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Advanced Macroeconomics

Advanced Macroeconomics

Business cycles are the recurring and variable levels of economic trends that a specific economy experiences over a long duration of time in terms of its productivity. These trends depict a fluctuation of the production levels of thee economy. The recurring economic trends are grouped into various stages which include the expansion or growth phase, contraction or diminishing stage, peak or the high season stage, depression and finally the recovery stage. These phases are a presentation of how the economy progresses either in a negative or a positive formula depending on the indicators or facilitators available (Coonley & Thomas, 1995).

It is worth noting that, at a specific time business cycles were regular and the durations were knowable but today they vary irregularly in terms of frequency of occurrence, scale and duration spent. In view of the Keynesian theory, business cycles mirror on the possibility that the economy may attain short-run equilibrium at standards that are below or above full employment. At the high unemployment rate this theory shows that the monetary and fiscal policy has an affirmative role to play in the fluctuations that are present in the business cycle. There are particular stylized facts that have been discussed below to show how business cycles fluctuated in various periods of time (Bernard & Beaudreau, 1996).

The European business cycle was broken down into a European component as a continent, national and a regional perspective. The share of the regions of Europe had a variance in its Gross Domestic Product ranging between 40% and 60% (Coonley & Thomas, 1995). There are particular stylized facts that have been discussed below to show how business cycles fluctuated in various periods of time. The stylistic facts that depict the appropriateness of these business cycles are discussed below.

One stylistic fact is on persistence of the economic activities which deplete or wear off at a very high rate. They are not as persistent due to the fact that it is based on the short run. The long-term character of the economic activities is irregular and they are symbolized by fluctuations therefore its predictions in the long run become too difficult to analyze (Coonley & Thomas, 1995).

Another stylized fact that argues this notion is based on cyclic variability which is an aspect of regularity. Standard deviations are mostly used in this sector as they define the magnitude or scale with which fluctuations are present in output levels and the level of working hours by the employees and they are almost equal. In this stylized fact consumption rate and production are more regular as compared to productivity while the investment level fluctuates more than the amount produced. In this case the capital stock is the least unpredictable of all the indicators (Beaudreau & Bernard, 1996).

Co-movement is another stylistic fact that is measured between the level of output and other associated macroeconomic variables. These variables are measured using correlations and are divided into procyclical and countercyclical variables. To start with procyclical variable has positive correlations as it increases in times of booms or economic expansion while during recessions it subsides. Countercyclical variable on its part has negative correlations as it is not associated with the business cycle which includes recession or booms of economic activities (Beaudreau & Bernard, 1996). The implication of this correlation is that human resources and capital are more productive when the entire economy is facing a lift or a boom. The vice versa is true in that they are not as productive when the economy on its part is experiencing a meltdown of any nature or there is a recession like the one in the United States or even European countries explained above.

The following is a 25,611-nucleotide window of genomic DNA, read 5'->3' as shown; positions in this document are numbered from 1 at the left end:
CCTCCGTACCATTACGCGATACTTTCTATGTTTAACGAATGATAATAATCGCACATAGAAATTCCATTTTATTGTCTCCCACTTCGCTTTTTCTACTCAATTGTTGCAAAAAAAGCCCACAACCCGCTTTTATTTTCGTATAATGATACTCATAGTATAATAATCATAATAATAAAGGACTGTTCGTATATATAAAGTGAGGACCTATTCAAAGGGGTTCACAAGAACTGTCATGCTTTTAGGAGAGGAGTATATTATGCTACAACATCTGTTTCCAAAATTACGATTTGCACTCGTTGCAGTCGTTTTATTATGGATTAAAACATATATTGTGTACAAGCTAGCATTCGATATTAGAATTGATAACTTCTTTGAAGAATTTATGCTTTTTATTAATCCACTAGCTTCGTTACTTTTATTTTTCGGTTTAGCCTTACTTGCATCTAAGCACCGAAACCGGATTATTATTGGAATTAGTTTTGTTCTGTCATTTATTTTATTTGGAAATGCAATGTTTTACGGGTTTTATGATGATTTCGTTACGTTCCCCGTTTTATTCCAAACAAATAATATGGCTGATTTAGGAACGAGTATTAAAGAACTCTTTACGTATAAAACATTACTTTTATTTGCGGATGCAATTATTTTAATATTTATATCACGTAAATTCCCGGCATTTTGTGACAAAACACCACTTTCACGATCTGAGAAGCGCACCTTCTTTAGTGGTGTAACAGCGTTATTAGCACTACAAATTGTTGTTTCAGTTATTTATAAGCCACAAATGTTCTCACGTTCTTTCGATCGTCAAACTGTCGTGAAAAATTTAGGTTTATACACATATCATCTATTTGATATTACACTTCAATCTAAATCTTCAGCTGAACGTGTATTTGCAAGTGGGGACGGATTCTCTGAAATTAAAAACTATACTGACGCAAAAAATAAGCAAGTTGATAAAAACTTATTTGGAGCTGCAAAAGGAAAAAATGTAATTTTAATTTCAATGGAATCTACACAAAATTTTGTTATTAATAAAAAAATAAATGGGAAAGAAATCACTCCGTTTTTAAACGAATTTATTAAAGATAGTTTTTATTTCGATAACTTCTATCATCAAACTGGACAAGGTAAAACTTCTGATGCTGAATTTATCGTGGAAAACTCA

In terms of consumption and investment, they are strongly on the side of procyclical variables. This means that the rate of consumption and investment is related to the economic situations that are prevailing in a particular country. When the economy is positively growing more investors will flock the markets so will the consumption rate go high. Labor is also procyclical as it happens that during economic prosperity the rate of employment also increases as compared to when the economy deteriorates which makes the employees to lose jobs through retrenchment or bad performance of businesses (Beaudreau & Bernard, 1995).

A general school of thought that supports this notion is that people prefer booms to recession types of business cycles and they are all involved in the decision making process of the economy. However, the causative agents of fluctuation are outside the decisions that are made by humans. Stylistic facts like persistence have been motivated by shocks that cause fluctuations in the market. Examples of these calamities are: innovations, poor weather, increase in price of imported oil and harsh environmental rules that derail development like mining activities (Coonley & Thomas, 1995).

In conclusion persistence stylistic fact definitely affects labor and capital efficiency thus output is compromised. Co-movement stylistic variables influence output and the general productivity in relation to other macroeconomic variables. Using appropriate procyclical variables it can be argued that facts such as allocation of consumption and the distribution of investment opportunities are determined by the relevant business cycles available under natural conditions.



Jun 05 2012 , 1:03
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